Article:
The oldest known fossil forest, dating back 385 million years, has been investigated after being unearthed for the first time since it was discovered and buried by dam workers back in the 1920s.
The Gilboa fossil forest, in the Catskill Mountains in upstate New York, has for several years been recognized as the the oldest known fossil forest. And yet it has long been hard for investigators to access.
Fossils of hundreds of large tree stumps (the Gilboa or Wattieza tree) preserved in the rocks were discovered in the 1920's during excavation of a quarry to extract rock to build the nearby Gilboa Dam. Only sketchy information was recorded about the geological context in which the fossils were found, and following completion of the dam the quarry was backfilled. Until now, the only way the Gilboa fossil forest could be investigated was from museum specimens and from small exposures of other levels in nearby streams.
In May 2010, the quarry was partially emptied as part of a dam maintenance project. Researchers were monitoring the site with contractors, Thalle Construction Company and the New York City Department of Environmental Protection. Professor Bill Stein, Binghamton University and Frank Mannolini, New York State Museum saw that the original quarry floor was exposed, and that the roots and positions of the trunk bases had been preserved.
As Chris Berry of the Cardiff School of Earth and Ocean Sciences explains: "For the first time we were able to arrange for about 1,300 square meters to be cleaned off for investigation. A map of the position of all the plant fossils preserved on that surface was made."
The researcher's findings were just published in the journal Nature. They describe the bases of these Gilboa trees as spectacular bowl-shaped depressions up to nearly two meters in diameter, surrounded by thousands of roots. These trees stood as high as 10 meters in height. One of the biggest surprises was that the researchers found many woody horizontally-lying stems, up to about 15 cm thick, which they have demonstrated to be the ground-running trunks of another type of plant [aneurophytalean progymnosperm], only previously known from its upright branches. They also found one large example of a tree-shaped club moss, a type of tree that commonly forms coal seams in other, younger rocks across Europe and North America.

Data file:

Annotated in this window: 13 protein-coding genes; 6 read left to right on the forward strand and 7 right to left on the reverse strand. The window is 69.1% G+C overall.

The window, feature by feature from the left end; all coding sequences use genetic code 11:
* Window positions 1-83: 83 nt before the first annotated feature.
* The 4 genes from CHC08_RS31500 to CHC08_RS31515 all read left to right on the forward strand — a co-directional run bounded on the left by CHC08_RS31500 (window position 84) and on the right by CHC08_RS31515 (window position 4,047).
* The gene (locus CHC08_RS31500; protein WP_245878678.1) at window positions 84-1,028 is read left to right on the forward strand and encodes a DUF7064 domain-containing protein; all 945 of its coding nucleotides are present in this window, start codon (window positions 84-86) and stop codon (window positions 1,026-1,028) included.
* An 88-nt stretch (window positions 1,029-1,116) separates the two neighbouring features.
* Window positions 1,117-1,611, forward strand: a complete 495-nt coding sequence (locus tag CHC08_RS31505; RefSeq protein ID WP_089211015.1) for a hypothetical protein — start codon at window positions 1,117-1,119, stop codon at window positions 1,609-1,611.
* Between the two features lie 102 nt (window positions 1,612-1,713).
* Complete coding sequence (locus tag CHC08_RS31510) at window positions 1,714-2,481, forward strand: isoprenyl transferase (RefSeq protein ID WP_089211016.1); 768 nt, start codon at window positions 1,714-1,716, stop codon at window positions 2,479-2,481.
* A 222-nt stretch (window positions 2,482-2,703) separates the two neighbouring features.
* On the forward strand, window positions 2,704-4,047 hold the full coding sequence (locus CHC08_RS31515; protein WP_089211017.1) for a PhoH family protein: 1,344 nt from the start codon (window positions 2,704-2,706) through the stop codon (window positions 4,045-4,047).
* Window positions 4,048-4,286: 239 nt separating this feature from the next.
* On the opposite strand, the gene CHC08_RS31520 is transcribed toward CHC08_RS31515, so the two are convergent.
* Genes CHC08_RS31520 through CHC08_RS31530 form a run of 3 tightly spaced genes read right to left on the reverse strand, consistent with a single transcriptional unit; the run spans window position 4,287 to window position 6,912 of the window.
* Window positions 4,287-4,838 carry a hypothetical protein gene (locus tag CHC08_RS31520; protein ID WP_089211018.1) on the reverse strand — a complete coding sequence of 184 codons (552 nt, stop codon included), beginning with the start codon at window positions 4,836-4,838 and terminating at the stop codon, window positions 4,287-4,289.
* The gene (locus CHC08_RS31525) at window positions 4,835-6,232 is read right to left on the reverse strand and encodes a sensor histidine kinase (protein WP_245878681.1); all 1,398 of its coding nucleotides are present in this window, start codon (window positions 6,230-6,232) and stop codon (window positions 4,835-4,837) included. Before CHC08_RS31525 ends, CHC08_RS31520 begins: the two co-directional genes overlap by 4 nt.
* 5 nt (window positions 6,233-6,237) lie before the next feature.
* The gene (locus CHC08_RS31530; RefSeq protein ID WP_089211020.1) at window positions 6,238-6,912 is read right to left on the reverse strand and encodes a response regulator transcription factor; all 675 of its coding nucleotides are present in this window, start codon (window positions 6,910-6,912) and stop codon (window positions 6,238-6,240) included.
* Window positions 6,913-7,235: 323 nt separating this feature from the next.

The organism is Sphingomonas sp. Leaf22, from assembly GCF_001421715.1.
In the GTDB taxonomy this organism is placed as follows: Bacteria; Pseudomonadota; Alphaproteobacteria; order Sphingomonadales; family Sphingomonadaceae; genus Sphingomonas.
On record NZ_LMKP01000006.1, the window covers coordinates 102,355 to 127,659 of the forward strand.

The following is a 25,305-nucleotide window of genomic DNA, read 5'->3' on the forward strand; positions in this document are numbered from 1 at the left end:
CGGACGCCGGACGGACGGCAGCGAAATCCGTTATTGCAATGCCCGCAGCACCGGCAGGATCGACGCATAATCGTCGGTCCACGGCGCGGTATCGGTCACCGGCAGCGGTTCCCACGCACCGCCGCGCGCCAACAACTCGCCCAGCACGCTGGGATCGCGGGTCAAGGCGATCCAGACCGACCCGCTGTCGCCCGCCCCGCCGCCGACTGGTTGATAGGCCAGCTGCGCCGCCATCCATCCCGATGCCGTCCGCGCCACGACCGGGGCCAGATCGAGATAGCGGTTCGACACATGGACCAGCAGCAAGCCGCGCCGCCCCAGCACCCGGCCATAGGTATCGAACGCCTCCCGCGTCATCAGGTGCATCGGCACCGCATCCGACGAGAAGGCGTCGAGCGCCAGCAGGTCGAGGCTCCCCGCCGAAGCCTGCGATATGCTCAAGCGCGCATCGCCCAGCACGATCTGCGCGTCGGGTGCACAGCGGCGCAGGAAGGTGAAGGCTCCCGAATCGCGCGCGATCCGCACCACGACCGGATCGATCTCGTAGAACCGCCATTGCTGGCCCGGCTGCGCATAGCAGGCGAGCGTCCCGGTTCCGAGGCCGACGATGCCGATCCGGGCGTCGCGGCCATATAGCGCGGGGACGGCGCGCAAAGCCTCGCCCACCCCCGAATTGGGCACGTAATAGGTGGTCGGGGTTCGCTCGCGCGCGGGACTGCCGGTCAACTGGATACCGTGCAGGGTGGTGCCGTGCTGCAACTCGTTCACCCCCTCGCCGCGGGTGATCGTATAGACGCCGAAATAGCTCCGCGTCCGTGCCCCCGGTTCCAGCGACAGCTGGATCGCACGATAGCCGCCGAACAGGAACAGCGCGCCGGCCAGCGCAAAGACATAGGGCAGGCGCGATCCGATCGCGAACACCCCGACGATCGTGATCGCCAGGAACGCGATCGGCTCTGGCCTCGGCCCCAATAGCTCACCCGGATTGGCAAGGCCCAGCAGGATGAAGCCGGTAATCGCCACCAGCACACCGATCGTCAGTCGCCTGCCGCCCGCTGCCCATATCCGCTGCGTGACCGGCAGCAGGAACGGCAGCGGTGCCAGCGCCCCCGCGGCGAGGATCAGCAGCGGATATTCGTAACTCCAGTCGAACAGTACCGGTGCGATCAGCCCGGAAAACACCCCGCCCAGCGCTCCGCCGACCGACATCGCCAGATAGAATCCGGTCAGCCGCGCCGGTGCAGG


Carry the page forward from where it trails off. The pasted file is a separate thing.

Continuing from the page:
Berry said: "All this demonstrates that the oldest forest at Gilboa was a lot more ecologically complex than we had suspected, and probably contained a lot more carbon locked up as wood than we previously knew about. This will enable more refined speculation about the way in which the evolution of forests changed the Earth.
"Personally, the chance to walk on that ancient forest floor, and to imagine the plants that I have been studying as fossils for more than 20 years, standing alive in the positions marked by their bases, was a career highlight. Seven years ago colleagues Linda and Frank found us a fossil of a complete Gilboa tree. That was amazing. But this time we've got the whole forest!"
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